Today I’d like to introduce you to another favourite machine. Where the carding machine is huge and imposing, the headstock of the spinning mule is relatively compact, but packs a punch!
Intricate and somehow compressed, it is one of the densest agglomerations of working parts in the textile mill. Its complexity draws me it. What do all these parts do?
The spinning mule has a complicated action, the carriage moves back and forward extending the slivers of wool in a rippling surface of vibrating fibres, the bobbins spin and the fallers drop down alarmingly. All this, and more, is governed by the headstock.
In action the noise is phenomenal.
I find it fascinating to watch both working and at rest. It is dark and oily and difficult to make out one element from the rest. My eyes wander from one component to the next trying to follow the transfer of movement from vertical to horizontal back to vertical, from cog to cog to bevel gear to wheel to chain.
There are beautiful forms here and fascinating interactions. I’ve lived in Wakefield, home of both Barbara Hepworth and Henry Moore, long enough now to have been infused with the joy of the ‘pierced form’ – of catching sight of more distant elements framed by those nearer to you.
Wise safety precautions at the museum frustrate the desire to be able to walk around the headstock and see the perspective change.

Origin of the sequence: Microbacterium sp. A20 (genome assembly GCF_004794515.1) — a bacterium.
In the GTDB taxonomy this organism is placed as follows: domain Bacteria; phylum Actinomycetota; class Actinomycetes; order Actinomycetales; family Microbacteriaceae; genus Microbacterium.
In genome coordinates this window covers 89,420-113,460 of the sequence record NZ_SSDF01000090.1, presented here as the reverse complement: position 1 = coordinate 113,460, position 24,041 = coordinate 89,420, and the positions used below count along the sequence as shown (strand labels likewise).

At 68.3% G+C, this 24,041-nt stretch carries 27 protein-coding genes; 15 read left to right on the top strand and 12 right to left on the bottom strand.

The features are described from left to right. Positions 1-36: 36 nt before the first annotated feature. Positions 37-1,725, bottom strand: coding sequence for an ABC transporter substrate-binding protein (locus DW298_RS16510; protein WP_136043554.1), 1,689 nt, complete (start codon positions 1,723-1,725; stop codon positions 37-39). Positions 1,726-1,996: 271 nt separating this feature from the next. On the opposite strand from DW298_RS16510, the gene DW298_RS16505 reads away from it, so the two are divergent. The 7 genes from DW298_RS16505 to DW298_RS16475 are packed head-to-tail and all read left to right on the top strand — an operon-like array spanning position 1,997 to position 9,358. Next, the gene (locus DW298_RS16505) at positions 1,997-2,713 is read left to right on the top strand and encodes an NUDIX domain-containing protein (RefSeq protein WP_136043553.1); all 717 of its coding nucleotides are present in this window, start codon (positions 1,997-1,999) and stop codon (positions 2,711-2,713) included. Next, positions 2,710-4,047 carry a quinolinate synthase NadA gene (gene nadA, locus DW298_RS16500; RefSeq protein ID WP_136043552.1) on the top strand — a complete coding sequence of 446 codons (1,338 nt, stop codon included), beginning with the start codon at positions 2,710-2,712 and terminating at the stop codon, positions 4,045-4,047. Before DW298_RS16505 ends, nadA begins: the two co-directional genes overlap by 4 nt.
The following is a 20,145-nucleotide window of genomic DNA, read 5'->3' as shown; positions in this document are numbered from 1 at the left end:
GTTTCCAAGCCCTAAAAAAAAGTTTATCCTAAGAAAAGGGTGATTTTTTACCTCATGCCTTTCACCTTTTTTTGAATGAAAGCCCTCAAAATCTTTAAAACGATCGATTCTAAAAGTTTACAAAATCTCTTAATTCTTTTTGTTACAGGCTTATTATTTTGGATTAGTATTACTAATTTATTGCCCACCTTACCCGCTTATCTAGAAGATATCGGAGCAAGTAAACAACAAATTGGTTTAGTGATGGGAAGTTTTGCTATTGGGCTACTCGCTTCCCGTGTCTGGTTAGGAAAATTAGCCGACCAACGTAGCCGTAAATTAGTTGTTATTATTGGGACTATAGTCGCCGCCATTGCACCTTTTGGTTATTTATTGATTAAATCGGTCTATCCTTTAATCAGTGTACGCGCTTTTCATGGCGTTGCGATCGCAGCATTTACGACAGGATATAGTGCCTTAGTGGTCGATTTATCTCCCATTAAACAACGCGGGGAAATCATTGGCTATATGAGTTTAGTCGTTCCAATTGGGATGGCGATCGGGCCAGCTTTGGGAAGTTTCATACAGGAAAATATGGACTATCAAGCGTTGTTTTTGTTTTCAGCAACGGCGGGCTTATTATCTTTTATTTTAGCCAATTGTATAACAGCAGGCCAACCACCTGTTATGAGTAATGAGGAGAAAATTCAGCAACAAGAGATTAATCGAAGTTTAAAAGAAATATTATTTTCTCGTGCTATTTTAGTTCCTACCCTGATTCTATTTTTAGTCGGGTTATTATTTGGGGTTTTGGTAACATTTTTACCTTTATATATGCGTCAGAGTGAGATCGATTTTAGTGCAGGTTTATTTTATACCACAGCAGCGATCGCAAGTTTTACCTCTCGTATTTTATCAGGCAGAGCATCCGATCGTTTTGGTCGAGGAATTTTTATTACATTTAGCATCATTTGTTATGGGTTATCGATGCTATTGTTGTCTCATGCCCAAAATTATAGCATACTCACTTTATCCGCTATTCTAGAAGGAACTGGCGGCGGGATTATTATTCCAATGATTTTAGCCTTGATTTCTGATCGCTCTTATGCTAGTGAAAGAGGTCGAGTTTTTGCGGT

How wonderful it would be to be able to expand this… in the manner of Cornelia Parker’s exploded shed (Cold Dark Matter 1991) and see the components in isolation, displaced yet together.
My plan for my headstock piece was to isolate some of my favourite elements and re-imagine them in felt. Visibility is an issue with the machine because all the parts are black and oily and only seen through the safety grille.
Initially I had thought of an explosion of colour for this piece,
but then decided that this would result in more confusion, so I pared it back to natural, white wools, mostly merino with some silk blends to add sheen and some subtle stitching and the contrast of rust coloured dyeing.
I wanted to set the felt against metal to bring in one of the pervasive contrasts of the mill between hard and soft. Rummaging around at the amazing Dragon Bridge Reclamation in Leeds, I found some enticing rusty metal parts– function unknown to me, but ideas began to form. What I couldn’t work out was how to hold it all together – I didn’t want the rusty metal to act just as a support structure.
One thing I’ve learnt with this project is that the answers do not come all at once.
Sometimes you just have get on with the ideas you have and trust that a master plan will emerge.
So I tried not to think of the whole piece and just got on with the fun of exploring ways of felting components.
Next time: fitting it all together!